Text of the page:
BETTER than expected consumer confidence data out of the US gave the FTSE 100 a much-needed boost yesterday afternoon, after Asia’s sell-off – driven by concerns of heightening geopolictical tension on the Korean peninsula – infected the London markets in early trading.
“Following the release of the US consumer confidence data there was an immediate return to traders buying riskier equities. The oil, financial and mining sectors that were all suffering in the morning session traded much higher with this new wave of demand,” said City Index market strategist Joshua Raymond.
The index ended 1.1 per cent, or 46.43 points, higher at 4,411.72. Volumes on the FTSE 100 were at some 70 per cent of the index’s 90-day average daily volume.
The UK benchmark is down 0.5 per cent this year, but has rallied 27.5 per cent since hitting a six-year trough on 9 March.
Energy stocks added most points to the UK index, with BP, Royal Dutch Shell and Tullow Oil rising between 0.9 per cent and 1.2 per cent.
Tobacco stocks British American Tobacco and Imperial Tobacco advanced 3.9 and 2.7 per cent respectively, while food retailers Tesco, Wm Morrison Supermarkets and J Sainsbury rose between 1.8 per cent and 3.5 per cent.
In the banking sector, Barclays, HSBC and Standard Chartered put on 0.7 per cent to 1.7 per cent, paring earlier losses. However, Royal Bank of Scotland and Lloyds Banking Group stayed in negative territory.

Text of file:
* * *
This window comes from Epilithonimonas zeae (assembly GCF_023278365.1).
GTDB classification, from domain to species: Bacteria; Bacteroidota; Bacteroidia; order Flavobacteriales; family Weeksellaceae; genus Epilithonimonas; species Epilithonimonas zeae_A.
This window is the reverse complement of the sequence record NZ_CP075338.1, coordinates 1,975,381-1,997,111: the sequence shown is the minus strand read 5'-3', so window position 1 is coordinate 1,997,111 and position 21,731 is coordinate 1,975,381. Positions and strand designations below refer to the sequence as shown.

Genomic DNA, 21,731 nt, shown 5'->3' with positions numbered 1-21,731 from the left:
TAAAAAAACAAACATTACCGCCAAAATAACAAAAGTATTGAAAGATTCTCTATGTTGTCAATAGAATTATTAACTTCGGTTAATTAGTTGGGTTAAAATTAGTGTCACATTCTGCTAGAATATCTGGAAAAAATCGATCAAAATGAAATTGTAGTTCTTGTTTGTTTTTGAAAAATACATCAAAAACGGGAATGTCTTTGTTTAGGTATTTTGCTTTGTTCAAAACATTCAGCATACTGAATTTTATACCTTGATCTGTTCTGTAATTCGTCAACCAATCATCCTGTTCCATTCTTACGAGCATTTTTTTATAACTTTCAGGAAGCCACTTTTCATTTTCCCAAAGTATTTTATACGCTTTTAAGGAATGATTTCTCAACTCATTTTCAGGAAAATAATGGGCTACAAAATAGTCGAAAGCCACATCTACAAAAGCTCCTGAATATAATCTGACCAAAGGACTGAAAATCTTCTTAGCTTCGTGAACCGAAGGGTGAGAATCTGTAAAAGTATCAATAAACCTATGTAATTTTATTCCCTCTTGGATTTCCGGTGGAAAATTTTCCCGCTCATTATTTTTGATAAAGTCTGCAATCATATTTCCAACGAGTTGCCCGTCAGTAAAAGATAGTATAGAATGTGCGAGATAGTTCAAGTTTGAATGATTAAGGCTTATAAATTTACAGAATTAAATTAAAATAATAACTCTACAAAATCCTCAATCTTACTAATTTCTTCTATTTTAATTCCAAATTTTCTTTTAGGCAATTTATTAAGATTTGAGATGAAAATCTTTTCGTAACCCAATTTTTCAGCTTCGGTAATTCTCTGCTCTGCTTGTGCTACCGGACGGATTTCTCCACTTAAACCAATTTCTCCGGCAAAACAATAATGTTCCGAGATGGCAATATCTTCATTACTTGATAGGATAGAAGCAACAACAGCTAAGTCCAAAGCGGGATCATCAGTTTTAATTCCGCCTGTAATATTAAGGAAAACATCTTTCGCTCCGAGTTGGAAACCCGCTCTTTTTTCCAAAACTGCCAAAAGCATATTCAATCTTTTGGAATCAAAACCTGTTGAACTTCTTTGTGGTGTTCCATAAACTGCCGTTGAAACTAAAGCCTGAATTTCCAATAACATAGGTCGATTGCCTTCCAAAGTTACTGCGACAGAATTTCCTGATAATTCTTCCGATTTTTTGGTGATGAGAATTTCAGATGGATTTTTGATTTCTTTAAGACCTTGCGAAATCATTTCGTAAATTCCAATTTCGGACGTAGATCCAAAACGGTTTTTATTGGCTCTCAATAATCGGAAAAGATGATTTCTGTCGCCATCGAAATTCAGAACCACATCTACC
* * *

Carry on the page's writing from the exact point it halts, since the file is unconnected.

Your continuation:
Miners were also generally firmer, with Eurasian Natural Resources, Fresnillo, Lonmin, BHP Billiton and Xstrata up 0.9 per cent to 6.8 per cent.
Rio Tinto eased 0.6 per cent. The miner has agreed to cut key iron ore prices to Japanese steelmakers by a third in this year’s first contract, setting a benchmark analysts say China will almost certainly reject after six years of surging prices.
Among individual movers, Rexam, the world’s largest beverage can maker, rose 3.4 per cent after Goldman Sachs added it to its “conviction buy” list.
Shares in Wood Group rose 5.9 per cent as traders noted vague speculative interest in the mid cap oil services group.
Thomas Cook shed 4.3 per cent. Its debt-laden parent Arcandor said talks with rival Metro about a tie-up of their department store chains were still on, pouring cold water on speculation it had walked away from a possible deal.